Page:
Students from Montgomery County’s Wheaton High School are visiting the National Naval Medical Center to get a first-hand look at career opportunities in the medical field.
The students are enrolled in the Bio Sciences and Medicine Academy at Wheaton and Thomas Edison High Schools. The students are assisting several departments in the hospital and receiving basic medical training.
‘‘This program gets them out of the classroom and pushes them to work harder than they would in a normal classroom environment,” said Kristine Mansky, a medical careers teacher for Montgomery County and the program’s instructor. ‘‘This is the first year for Wheaton High School to be in the program and, in my 16 years of doing this program, this last grading cycle was the first time everyone had straight As.”
‘‘These students come in and ask a lot of questions and they all seem to do real well,” said Hospitalman Richelle Lodholtz, a corpsman for Bethesda’s Pediatric Department. ‘‘I had a medical occupations class when I was in high school, which is just like this program, that helped me a lot with my path to a medical career.”
Cathy Kuangu,16, a student in the program, said she wants to attend Georgetown University and become an Obstetrician and Gynecologist. Kuangu said she wasn’t missing out on the ‘‘high school experience,” but rather felt like she was getting a more rewarding experience in this program.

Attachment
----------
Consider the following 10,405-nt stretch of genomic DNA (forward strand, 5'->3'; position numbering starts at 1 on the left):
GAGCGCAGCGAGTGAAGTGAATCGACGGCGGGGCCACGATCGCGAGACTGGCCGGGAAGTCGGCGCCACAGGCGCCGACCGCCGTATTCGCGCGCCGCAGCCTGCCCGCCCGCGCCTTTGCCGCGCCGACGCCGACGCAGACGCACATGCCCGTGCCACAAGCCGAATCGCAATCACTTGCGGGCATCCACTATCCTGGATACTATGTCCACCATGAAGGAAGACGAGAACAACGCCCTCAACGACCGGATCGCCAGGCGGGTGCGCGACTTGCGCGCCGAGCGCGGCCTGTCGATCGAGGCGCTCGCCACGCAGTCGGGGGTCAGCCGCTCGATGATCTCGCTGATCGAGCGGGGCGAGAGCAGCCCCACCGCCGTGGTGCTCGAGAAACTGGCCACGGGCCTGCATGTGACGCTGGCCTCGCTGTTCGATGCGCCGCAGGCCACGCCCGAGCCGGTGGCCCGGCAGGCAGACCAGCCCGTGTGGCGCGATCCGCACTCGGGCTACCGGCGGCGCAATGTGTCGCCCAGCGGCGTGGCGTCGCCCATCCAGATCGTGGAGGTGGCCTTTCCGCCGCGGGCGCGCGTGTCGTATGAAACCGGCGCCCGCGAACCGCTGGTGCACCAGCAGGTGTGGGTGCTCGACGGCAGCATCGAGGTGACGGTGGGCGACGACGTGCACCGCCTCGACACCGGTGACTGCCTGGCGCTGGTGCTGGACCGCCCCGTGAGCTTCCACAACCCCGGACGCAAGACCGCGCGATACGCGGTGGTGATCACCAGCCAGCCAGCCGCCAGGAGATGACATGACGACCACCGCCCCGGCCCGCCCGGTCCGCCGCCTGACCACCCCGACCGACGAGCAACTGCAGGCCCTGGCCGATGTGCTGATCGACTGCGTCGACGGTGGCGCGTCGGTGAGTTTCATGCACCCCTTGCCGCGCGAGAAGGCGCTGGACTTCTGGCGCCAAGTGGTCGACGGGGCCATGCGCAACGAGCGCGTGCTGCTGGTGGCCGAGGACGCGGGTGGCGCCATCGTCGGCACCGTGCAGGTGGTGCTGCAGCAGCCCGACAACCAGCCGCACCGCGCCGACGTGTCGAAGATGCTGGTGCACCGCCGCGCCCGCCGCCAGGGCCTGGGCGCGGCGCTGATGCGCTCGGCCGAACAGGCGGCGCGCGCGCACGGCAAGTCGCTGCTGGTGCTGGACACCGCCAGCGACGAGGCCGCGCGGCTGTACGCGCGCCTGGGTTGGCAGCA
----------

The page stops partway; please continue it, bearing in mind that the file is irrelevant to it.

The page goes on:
Another student, 15-year-old Yosan Girmay, said she’s looking forward to becoming a surgeon.
‘‘This is a step leading to my end goal of going to Johns Hopkins [University],” Girmay said. ‘‘We have taken college level classes already, which will give us an advantage when we do get to college.”
Andy Wood, 16, is attending the class to prepare for veterinarian school.
‘‘I obviously don’t get to work with animals here, but the basic training I am getting will still translate later,” he said. ‘‘It’s the same treatments just different anatomy. This program is also helping with my normal high school classes, especially vocabulary.”
During the program’s first semester, students learn various areas of the medical field, including anatomy and biology. Much of the learning, Mansky said, is conducted in the classroom.
During the second semester, students come to Bethesda for hands-on training, learn bedside manner and interact with staff members and patients.